In an age of buzz words and micro trends, two terms have risen to popularity of late: UX and UI. They do appear similar. And often they’re mistakenly used interchangeably. But—even though they are both intrinsically connected and fall under the bigger blueprint of user engagement—user experience and user interface are completely different facets of design.
Think of it this way
You’re standing on top of a mountain, snowboard pointed downhill, about to tackle your first black diamond run.
You’ve got that freshly waxed board to carry you over the snow. Your jacket to keep out the biting cold and the chairlift to carry you up the hill. That’s UI—interface. The pieces of the mountain that you interacted with directly.
Now, imagine the pounding in your chest as you lean out over the edge. The wind on your face and the sensation of fresh powder as the landscape rushes by you. Once at the bottom, you stare back up the mountain and feel that sense of accomplishment. Those emotions and sensations—that’s UX. Experience.
It’s a different way of looking at things
UI answers the question: “what will it look like and how will it work?” The beautifully designed buttons on your jacket (or on the screen), that rolling slope and fluffy snow (or intuitive web design) and that agile board (the easy-to-use navigation).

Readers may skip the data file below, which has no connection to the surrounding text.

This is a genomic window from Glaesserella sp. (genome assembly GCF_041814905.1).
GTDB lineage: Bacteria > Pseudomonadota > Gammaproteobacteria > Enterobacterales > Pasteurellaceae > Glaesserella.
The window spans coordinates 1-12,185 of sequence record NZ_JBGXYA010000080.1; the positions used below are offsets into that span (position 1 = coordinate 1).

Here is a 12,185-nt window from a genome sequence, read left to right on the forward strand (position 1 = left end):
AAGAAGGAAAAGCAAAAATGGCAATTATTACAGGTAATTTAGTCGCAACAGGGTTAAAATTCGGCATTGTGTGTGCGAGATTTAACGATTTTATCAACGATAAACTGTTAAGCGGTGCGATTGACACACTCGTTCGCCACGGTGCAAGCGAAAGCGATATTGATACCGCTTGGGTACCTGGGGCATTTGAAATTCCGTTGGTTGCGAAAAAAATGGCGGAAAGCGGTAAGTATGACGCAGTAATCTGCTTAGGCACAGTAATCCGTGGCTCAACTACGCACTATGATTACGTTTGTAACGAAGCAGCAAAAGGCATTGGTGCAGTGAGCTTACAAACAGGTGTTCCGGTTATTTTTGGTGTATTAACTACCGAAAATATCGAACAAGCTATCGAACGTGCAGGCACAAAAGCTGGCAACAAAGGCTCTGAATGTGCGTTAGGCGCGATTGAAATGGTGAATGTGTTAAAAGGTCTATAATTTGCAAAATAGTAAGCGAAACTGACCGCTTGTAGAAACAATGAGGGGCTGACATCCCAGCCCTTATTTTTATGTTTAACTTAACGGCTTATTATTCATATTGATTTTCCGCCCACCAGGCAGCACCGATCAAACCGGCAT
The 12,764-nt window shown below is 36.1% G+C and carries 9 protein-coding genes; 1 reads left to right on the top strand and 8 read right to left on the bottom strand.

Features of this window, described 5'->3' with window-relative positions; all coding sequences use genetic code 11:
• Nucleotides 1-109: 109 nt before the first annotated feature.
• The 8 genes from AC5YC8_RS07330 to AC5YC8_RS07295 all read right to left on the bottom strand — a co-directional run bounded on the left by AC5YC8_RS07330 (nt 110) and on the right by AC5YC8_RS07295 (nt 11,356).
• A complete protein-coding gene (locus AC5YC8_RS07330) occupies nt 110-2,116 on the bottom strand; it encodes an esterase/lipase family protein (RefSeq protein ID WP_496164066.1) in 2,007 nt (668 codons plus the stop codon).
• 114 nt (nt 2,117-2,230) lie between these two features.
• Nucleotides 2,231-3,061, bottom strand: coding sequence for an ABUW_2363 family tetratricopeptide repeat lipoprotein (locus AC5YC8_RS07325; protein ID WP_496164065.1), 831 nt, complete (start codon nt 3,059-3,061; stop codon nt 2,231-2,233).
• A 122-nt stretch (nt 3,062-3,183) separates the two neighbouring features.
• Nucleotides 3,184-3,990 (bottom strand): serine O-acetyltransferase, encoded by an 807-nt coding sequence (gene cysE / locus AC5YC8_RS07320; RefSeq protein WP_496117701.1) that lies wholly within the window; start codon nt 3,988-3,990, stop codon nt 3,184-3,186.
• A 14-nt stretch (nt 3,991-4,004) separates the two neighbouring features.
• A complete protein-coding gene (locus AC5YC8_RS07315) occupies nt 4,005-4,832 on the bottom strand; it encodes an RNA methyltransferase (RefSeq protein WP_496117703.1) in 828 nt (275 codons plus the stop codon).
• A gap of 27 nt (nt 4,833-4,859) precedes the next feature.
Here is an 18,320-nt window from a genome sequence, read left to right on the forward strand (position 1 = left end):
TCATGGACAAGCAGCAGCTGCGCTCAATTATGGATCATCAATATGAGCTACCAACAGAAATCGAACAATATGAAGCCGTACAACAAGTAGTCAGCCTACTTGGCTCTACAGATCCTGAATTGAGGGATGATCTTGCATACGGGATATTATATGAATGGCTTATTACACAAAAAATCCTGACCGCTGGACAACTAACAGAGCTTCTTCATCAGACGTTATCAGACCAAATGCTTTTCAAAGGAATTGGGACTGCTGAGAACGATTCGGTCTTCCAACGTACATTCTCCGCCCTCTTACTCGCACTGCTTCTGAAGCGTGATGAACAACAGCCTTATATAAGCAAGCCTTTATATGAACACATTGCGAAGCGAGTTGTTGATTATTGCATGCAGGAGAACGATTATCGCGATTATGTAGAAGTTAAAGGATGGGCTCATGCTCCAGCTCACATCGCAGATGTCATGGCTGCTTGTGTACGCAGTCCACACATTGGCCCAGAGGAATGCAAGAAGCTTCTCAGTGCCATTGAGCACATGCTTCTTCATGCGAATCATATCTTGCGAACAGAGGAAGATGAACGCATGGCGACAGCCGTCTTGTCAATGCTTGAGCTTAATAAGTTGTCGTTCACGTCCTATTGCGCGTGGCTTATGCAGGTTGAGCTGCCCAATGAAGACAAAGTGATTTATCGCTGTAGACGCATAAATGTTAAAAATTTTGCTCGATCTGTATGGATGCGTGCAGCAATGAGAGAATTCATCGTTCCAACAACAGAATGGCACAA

UX, on the other hand, reaches deeper: “What will it achieve?” Experience with a capital X is the personal journey a user embarks on whenever they interact with a website, device, or application (or a mountain track). UX plays on a user’s expectations while incorporating the purpose of the product or medium being used. For the user experience to be a good one, UX must seamlessly pair with the interface. And to be great, UX should elicit an emotional response.
UX designers worry about things like information architecture, voice and messaging, interactivity, and customer behavior. Creating the UX experience touches on all parts of the design process from research and concept to development and market strategy.
That’s not to say UI is less important. These days, users tend to demand even more from design. As proven by the rapid maturation of interface design in recent years (for example: the shift away from skeuomorphism towards graphic-based interfaces with instantly recognizable iconography) and by how many websites and applications fall out of relevance if they fail to keep up.
There’s no denying these two fields are related at their very core. But lumping them together into a single category is limiting to both. A good UI designer will always consider UX, and a good UX designer has an inherent understanding of UI. Rarely are they interchangeable.
Illustration by: Lee Farrell
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